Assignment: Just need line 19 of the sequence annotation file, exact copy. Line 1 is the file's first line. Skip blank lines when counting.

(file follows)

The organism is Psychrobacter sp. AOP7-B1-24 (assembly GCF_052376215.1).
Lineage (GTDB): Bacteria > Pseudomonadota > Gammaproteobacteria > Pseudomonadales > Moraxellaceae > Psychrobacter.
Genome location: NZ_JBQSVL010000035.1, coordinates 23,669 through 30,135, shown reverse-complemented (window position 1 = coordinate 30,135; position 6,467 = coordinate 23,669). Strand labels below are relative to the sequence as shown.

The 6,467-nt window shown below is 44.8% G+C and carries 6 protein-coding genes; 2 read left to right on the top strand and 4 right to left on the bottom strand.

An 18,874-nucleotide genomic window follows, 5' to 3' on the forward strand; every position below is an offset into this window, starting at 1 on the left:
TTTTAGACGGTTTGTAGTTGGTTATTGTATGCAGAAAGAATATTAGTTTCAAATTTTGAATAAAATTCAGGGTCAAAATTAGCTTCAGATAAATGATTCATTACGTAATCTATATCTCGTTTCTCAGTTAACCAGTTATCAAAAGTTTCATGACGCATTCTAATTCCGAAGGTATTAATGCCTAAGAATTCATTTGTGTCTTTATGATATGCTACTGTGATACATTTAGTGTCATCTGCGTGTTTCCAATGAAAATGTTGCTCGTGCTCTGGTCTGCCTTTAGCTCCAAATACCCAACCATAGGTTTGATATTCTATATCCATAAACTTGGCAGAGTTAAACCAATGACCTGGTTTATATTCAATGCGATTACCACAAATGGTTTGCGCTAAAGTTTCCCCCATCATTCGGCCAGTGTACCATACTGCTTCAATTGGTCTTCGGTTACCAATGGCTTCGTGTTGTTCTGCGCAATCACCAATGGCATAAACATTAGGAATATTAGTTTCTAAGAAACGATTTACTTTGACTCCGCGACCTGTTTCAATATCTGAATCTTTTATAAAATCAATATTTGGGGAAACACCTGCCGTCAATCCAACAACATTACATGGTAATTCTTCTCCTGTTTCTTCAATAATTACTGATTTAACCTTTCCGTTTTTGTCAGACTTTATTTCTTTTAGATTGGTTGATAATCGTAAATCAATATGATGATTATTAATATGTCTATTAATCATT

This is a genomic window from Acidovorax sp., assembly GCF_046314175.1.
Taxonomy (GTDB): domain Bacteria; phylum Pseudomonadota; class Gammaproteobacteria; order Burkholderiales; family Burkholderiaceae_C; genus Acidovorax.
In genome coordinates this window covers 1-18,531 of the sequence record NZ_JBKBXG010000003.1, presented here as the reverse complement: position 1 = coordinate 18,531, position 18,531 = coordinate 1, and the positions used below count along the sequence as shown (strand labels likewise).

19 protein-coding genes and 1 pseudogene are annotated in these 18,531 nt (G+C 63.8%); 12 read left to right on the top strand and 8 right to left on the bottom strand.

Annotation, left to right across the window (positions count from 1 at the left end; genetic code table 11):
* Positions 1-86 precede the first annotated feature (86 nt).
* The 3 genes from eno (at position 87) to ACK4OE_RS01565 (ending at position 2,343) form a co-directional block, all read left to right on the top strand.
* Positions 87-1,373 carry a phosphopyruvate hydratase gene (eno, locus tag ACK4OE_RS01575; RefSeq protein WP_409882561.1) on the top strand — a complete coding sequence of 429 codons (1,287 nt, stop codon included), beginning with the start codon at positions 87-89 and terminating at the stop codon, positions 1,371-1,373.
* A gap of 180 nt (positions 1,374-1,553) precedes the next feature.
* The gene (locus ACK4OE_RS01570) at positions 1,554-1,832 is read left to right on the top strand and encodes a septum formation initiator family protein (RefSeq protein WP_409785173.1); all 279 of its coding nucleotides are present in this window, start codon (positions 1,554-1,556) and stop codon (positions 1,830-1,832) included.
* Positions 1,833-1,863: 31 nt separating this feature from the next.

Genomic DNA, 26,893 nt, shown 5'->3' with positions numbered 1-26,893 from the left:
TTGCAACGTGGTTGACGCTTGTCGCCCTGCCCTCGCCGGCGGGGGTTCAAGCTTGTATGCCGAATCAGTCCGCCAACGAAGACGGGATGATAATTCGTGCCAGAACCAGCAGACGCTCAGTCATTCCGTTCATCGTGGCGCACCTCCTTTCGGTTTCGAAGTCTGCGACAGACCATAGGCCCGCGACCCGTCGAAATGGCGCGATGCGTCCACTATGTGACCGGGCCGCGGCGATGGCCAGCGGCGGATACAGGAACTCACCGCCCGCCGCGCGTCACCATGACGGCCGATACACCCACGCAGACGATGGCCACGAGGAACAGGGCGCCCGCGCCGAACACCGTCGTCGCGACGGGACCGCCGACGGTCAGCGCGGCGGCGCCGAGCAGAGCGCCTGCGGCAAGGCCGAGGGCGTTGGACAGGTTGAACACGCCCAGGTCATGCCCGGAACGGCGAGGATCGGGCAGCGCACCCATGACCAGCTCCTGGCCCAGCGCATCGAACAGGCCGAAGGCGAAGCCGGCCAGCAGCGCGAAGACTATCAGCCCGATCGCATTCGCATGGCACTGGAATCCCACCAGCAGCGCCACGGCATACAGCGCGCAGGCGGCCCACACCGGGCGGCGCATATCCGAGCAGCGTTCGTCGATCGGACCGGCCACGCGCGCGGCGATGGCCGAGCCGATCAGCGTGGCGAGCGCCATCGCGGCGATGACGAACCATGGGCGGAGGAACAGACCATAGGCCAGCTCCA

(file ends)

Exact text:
TTGCAACGTGGTTGACGCTTGTCGCCCTGCCCTCGCCGGCGGGGGTTCAAGCTTGTATGCCGAATCAGTCCGCCAACGAAGACGGGATGATAATTCGTGCCAGAACCAGCAGACGCTCAGTCATTCCGTTCATCGTGGCGCACCTCCTTTCGGTTTCGAAGTCTGCGACAGACCATAGGCCCGCGACCCGTCGAAATGGCGCGATGCGTCCACTATGTGACCGGGCCGCGGCGATGGCCAGCGGCGGATACAGGAACTCACCGCCCGCCGCGCGTCACCATGACGGCCGATACACCCACGCAGACGATGGCCACGAGGAACAGGGCGCCCGCGCCGAACACCGTCGTCGCGACGGGACCGCCGACGGTCAGCGCGGCGGCGCCGAGCAGAGCGCCTGCGGCAAGGCCGAGGGCGTTGGACAGGTTGAACACGCCCAGGTCATGCCCGGAACGGCGAGGATCGGGCAGCGCACCCATGACCAGCTCCTGGCCCAGCGCATCGAACAGGCCGAAGGCGAAGCCGGCCAGCAGCGCGAAGACTATCAGCCCGATCGCATTCGCATGGCACTGGAATCCCACCAGCAGCGCCACGGCATACAGCGCGCAGGCGGCCCACACCGGGCGGCGCATATCCGAGCAGCGTTCGTCGATCGGACCGGCCACGCGCGCGGCGATGGCCGAGCCGATCAGCGTGGCGAGCGCCATCGCGGCGATGACGAACCATGGGCGGAGGAACAGACCATAGGCCAGCTCCA